Sarah Lawrence Mourns the Passing Daniel Kaiser, Faculty Emeritus of Literature

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Sarah Lawrence College Provost Kanwal Singh sent the below letter to the Sarah Lawrence community, sharing the news of Danny Kaiser's passing:

Dear Sarah Lawrence Community,

I write with a very heavy heart to share that Daniel (Danny) Kaiser, Faculty Emeritus of Literature, died of pneumonia in California on May 12.

Danny started teaching at the college in 1967 and retired just five years ago. For a short period of time in 1969 he was the Director of Graduate Studies. Several issues of the student newspaper (then called the Emanon) from Danny’s early years at the College focused on his political activism. He was one of 29 faculty who signed a petition for peace during the Vietnam War and, along with Grace Paley and Eva Kollisch, he offered draft counseling during the 1970 National Student Strike.

Danny was infamous for his remarkable ability to quote reams of literature from memory, for his quick and scalpel-like wit, and for his exacting expectations of students. Literature faculty member Fred Smoler, who began as Danny’s student and later became his colleague and close friend, tells of a number of Danny myths that circulated among students: that he was really Thomas Pynchon; that he had a 2,000 (or 3,000, or 4,000) page manuscript on Ulysses that he kept adding to; that he could recite Paradise Lost in its entirety from memory. He also remembers a group of students cheering one of their peers who triumphantly waved a paper in the air shouting, “Mr. Kaiser found my paper adequate!” Hard won praise, but so satisfying.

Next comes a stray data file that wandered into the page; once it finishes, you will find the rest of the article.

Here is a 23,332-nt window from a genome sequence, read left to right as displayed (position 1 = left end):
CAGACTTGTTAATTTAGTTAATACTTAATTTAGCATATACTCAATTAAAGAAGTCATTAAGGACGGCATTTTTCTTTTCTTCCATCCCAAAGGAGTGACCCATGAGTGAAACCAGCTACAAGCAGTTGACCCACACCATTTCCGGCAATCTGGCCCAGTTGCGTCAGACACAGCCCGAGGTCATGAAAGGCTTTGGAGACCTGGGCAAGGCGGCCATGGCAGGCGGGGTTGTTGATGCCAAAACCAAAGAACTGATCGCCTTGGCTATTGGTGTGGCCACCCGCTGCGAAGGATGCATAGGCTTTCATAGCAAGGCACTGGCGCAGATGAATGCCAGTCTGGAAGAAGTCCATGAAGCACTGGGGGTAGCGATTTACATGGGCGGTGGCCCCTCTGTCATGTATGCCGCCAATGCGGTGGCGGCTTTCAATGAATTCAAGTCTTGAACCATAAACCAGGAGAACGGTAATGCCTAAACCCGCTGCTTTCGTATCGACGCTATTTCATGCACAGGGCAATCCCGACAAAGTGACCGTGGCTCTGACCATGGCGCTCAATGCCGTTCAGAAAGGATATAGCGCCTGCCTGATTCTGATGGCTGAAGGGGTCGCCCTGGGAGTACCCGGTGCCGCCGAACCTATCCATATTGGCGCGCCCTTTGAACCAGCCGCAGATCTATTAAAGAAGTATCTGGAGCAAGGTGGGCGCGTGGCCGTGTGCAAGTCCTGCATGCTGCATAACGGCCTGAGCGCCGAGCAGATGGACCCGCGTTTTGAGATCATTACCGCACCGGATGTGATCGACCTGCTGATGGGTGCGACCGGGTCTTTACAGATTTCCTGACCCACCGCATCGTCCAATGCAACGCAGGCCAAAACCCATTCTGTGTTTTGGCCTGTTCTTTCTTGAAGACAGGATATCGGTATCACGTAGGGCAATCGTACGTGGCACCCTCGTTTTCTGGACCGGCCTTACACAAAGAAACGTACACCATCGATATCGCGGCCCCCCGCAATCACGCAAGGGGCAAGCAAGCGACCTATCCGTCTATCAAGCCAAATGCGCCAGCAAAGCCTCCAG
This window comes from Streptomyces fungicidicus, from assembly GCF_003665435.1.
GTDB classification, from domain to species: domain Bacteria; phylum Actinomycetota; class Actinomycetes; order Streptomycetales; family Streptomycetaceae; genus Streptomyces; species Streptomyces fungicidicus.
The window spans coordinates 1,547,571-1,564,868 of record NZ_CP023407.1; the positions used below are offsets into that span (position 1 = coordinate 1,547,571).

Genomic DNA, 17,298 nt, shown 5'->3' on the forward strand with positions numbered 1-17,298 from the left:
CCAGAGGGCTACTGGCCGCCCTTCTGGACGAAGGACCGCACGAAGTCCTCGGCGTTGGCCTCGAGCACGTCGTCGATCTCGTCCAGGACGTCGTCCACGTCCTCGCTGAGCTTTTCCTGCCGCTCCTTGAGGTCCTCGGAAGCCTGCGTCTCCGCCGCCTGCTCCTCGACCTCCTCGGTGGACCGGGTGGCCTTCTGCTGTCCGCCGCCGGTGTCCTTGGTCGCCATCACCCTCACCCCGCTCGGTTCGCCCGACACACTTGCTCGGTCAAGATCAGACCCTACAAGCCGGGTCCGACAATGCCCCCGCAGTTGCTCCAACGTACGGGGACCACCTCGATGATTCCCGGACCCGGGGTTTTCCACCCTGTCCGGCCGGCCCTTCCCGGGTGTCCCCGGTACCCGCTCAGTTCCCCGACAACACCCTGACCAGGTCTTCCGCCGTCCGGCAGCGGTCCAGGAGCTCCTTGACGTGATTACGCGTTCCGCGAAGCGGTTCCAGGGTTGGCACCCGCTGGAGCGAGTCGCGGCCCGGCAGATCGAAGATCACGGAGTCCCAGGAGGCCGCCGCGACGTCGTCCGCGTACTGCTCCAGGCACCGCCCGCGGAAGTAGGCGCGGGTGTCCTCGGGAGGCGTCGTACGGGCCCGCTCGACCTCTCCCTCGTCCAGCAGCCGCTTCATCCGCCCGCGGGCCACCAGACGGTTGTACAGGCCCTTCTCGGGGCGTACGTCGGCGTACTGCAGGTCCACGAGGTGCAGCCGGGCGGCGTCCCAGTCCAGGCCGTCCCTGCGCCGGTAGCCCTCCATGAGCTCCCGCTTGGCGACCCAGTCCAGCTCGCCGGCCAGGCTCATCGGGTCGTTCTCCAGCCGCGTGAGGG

Colleague Melissa Frazier, Associate Dean of the College and Russian Language and Literature faculty, remembers speaking with Danny shortly after the collapse of the Soviet Union when many institutions were closing Slavic studies programs, worried about disappearing enrollments. Danny was undaunted, believing that the way to attract students was to fully engage them in important thinking. As Melissa says, “Danny was never scared of serious ideas, he believed in them.” 

Danny had many colleagues at the College who miss him dearly. He and I had numerous, wide-ranging conversations at the lunch table, but he stole my heart one particular day when, in the course of chatting about this and that, he suddenly said, “Well, Kanwal, algebra is obviously quite useful for a lot of things, but calculus! That’s where you find real poetry.”

Kanwal Singh

Provost and Dean of Faculty

About Sarah Lawrence College

Founded in 1926, Sarah Lawrence is a prestigious, coeducational liberal arts college that consistently ranks among the leading liberal arts colleges in the country. Sarah Lawrence is known for its pioneering approach to education, rich history of impassioned intellectual and civic engagement, and vibrant, successful alumni. In close proximity to the unparalleled offerings of New York City, the historic campus is home to an intellectually curious and diverse community.